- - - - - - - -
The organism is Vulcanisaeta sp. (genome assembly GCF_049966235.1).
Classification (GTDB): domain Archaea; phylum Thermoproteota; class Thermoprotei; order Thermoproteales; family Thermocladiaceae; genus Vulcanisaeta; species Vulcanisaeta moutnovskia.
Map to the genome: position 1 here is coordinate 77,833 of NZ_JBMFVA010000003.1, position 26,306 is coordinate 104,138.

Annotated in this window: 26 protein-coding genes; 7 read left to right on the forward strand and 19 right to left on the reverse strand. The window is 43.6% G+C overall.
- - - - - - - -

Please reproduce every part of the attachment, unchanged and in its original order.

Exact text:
The organism is Vulcanisaeta sp. (genome assembly GCF_049966235.1).
Classification (GTDB): domain Archaea; phylum Thermoproteota; class Thermoprotei; order Thermoproteales; family Thermocladiaceae; genus Vulcanisaeta; species Vulcanisaeta moutnovskia.
Map to the genome: position 1 here is coordinate 77,833 of NZ_JBMFVA010000003.1, position 26,306 is coordinate 104,138.

Annotated in this window: 26 protein-coding genes; 7 read left to right on the forward strand and 19 right to left on the reverse strand. The window is 43.6% G+C overall.